In a mixer bowl, add the cream of tartar to the egg whites and whisk on high. When the whites start to look, um, white, slowly pour in the last 1/4 cup of sugar while the mixer is still whisking. Turn off the mixer when you have stiff peaks (not twin peaks....and resist the urge to beat your poor whites until they just fall apart, ok?) Gentle, gentle.

Okay-so you have a bowl of almond flour, a bowl of chocolate stuff, a bowl of egg yolks and a bowl with egg whites. We are off to the races, my friends. Here's how it goes together:

Add the chocolate mixture to the egg yolks and stir together until blended.  To this, add about 1/3 of the egg whites and all of the almond flour. Don't worry about folding (the process of blending with a spatula by which you move over, down and under without deflating the ingredients of their air) the egg whites just yet. You are merely loosening the chocolate/yolk mixture for the rest of the whites.
With a large rubber spatula, fold 1/3 of the whites into the chocolate. Don't try to get it all worked in or you will over-mix it. Add the remaining whites and fold gently until it is mostly uniform in color. Be sure to work in such a way as to scrape down the very bottom of the bowl.

Quickly scrape all of your batter into the prepared pan and place in the oven. Set your timer for 20-25 minutes. Depending on your oven (if it runs hot or not), your cake may need a bit more time. Mine was done in 22.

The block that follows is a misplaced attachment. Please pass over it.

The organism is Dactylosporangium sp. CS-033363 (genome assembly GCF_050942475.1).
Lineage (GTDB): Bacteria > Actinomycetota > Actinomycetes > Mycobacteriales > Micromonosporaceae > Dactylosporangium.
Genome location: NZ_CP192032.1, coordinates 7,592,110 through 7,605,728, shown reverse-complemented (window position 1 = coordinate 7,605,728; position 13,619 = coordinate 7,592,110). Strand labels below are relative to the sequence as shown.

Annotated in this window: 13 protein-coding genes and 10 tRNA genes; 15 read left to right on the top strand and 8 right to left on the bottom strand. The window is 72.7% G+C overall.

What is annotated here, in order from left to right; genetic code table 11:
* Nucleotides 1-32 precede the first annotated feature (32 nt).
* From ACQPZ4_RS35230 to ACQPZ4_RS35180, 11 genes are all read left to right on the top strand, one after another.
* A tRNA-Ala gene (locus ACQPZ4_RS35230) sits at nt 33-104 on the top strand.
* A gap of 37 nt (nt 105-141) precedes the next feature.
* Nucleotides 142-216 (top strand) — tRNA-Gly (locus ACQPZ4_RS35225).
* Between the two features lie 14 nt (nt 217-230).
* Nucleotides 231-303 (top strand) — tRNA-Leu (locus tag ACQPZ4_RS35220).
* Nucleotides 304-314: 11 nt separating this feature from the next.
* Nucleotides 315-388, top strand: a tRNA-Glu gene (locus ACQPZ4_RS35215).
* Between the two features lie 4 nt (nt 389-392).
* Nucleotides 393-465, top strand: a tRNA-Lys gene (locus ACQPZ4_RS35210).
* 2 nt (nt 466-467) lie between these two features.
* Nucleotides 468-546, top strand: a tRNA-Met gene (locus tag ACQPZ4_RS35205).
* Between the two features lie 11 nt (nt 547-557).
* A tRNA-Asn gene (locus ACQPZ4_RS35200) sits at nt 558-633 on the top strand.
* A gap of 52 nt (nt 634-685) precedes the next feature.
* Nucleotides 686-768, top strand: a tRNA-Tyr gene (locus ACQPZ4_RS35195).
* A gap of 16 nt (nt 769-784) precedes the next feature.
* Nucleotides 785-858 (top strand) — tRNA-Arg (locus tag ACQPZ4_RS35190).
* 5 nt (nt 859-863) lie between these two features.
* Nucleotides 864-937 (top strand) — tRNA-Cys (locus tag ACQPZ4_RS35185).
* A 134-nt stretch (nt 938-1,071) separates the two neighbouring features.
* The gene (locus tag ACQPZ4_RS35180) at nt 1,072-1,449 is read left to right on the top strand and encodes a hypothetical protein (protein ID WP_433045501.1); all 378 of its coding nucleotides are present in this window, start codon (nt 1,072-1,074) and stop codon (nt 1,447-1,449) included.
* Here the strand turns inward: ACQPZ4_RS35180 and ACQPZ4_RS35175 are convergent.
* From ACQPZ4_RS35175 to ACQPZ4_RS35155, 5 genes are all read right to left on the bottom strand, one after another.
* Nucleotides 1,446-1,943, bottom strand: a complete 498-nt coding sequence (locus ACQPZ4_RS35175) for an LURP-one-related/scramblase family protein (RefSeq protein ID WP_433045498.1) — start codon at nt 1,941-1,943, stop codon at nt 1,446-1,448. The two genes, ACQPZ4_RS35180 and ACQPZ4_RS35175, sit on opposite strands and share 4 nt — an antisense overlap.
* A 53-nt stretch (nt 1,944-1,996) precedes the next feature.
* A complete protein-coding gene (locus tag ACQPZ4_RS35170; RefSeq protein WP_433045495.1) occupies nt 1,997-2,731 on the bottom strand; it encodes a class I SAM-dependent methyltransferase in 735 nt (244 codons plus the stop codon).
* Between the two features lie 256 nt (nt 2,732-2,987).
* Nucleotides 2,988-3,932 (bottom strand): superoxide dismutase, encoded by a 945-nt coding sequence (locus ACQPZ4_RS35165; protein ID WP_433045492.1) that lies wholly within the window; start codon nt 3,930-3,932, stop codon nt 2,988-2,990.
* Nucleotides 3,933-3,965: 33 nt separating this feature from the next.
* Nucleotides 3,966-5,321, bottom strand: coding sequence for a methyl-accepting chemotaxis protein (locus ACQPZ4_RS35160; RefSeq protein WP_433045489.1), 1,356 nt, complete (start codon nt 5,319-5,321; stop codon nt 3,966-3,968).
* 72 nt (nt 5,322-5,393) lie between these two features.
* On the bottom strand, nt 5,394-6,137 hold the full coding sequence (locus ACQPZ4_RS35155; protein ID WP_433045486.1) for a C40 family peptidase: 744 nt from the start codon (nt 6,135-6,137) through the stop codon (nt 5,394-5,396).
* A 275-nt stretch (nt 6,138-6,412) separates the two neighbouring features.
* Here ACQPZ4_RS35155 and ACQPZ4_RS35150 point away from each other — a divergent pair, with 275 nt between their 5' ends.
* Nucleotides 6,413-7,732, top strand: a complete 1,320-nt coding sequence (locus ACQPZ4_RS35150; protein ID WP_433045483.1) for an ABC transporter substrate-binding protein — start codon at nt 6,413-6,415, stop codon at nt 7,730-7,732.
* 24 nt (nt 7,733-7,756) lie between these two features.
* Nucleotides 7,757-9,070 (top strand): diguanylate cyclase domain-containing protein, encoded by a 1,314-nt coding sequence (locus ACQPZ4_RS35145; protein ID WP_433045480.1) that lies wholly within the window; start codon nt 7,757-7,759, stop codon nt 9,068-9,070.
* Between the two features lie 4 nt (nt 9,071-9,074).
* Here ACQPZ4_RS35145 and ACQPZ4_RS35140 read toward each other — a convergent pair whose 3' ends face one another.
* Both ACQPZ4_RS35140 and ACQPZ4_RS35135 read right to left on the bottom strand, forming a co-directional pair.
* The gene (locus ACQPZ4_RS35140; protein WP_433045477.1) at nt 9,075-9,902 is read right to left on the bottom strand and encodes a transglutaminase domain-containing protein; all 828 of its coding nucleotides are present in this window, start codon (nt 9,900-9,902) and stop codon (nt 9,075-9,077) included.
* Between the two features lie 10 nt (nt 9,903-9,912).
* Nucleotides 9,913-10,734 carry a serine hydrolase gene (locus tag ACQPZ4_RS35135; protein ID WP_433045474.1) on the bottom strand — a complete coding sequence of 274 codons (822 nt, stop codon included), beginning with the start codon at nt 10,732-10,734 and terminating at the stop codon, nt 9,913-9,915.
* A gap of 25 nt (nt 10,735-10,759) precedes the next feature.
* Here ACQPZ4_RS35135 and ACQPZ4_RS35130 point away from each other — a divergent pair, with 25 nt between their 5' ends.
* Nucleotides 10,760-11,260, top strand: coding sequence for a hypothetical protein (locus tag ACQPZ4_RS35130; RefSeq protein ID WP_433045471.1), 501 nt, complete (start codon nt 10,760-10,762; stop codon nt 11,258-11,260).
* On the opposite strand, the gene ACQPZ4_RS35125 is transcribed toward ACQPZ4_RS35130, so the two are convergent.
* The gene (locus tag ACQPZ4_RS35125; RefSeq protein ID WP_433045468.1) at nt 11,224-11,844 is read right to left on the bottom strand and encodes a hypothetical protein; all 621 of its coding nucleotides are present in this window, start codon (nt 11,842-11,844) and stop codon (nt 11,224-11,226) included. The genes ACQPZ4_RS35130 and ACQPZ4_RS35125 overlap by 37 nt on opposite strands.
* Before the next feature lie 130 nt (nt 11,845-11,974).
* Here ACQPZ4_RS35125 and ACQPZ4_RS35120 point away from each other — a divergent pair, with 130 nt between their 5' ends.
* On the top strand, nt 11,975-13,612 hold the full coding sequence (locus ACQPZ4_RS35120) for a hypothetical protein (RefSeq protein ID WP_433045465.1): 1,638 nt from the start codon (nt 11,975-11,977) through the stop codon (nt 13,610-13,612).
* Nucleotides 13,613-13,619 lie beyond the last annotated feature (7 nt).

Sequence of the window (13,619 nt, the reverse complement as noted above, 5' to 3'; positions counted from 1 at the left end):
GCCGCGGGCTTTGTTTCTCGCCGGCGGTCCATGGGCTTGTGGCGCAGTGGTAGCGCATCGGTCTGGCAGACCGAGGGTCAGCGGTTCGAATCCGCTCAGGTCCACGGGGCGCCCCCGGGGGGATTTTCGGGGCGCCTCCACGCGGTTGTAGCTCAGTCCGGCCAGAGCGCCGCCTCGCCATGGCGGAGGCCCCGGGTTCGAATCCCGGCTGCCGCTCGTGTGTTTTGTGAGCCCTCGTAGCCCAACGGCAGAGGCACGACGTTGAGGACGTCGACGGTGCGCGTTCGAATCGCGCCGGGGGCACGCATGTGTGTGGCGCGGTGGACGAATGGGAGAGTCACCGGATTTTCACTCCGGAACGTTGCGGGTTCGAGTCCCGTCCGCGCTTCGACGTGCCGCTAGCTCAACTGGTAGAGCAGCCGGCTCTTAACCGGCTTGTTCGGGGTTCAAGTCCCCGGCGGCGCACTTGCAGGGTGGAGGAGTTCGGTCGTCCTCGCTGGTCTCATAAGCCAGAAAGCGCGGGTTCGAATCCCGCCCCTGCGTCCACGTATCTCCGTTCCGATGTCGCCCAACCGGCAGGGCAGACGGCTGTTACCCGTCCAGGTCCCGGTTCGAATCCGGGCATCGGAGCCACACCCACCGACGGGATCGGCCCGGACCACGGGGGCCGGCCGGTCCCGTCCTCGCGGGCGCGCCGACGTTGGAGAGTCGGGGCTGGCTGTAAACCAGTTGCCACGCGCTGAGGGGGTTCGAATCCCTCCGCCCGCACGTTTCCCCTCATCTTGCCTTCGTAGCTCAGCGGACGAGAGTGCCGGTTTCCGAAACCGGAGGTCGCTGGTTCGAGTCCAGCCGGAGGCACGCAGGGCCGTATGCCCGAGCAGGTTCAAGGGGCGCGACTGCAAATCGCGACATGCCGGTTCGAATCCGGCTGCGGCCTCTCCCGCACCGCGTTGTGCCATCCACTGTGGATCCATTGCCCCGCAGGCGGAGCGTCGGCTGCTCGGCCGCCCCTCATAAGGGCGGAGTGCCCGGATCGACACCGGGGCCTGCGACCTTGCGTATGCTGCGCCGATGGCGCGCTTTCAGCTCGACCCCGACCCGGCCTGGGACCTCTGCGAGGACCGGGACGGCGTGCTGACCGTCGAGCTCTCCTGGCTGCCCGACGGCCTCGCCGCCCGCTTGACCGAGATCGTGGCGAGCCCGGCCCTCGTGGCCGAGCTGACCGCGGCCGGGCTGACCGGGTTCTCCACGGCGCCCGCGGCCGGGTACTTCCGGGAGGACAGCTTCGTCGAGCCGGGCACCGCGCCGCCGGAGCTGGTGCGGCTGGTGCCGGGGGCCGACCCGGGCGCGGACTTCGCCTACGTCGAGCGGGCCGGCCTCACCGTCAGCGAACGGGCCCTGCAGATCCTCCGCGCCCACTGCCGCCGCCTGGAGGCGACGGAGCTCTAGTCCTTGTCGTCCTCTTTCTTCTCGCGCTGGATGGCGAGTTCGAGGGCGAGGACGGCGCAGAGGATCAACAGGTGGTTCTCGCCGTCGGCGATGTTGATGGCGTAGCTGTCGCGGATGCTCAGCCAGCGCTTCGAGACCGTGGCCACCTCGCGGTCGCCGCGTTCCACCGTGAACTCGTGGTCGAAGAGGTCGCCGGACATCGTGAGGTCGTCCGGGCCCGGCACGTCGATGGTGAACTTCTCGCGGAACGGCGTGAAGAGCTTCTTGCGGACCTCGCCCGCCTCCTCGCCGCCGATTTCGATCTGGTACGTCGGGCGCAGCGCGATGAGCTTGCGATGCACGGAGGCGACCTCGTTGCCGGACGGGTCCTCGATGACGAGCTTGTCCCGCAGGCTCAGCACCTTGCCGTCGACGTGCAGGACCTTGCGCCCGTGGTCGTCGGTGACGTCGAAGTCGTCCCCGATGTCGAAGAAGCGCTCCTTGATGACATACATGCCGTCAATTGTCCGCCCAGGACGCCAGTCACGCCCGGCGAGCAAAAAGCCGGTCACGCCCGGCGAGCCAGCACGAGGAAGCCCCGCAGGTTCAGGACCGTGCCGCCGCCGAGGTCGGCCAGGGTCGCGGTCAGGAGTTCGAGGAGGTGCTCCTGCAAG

To test, insert a toothpick or thin-bladed knife into NOT THE CENTER of the cake--insert it about 1 1/2 inches from the edge of the cake. The center will still be moist but will continue to bake a bit outside the oven. If you wait until the center produces a clean knife blade, you will have over-cooked the cake and won't be happy with the results. This cake is about a delicate touch.

Remove the cake to a cooling rack and cool completely before removing the sides. At this point the cake can be wrapped in plastic and frozen for up to 3 months or sit at room temperature for 3 days....I don't know who's house it would sit for 3 days in but you can.

For service of this cake, I placed it on a cake plate and dusted it with a little powdered sugar. I prepared some chocolate sauce and real whipped cream (heavy cream, powdered sugar, flavoring-in this case, more Jack--beat to stiff peaks) and washed some fresh strawberries.

Was it worth the work?
What work? this is how I like to celebrate life.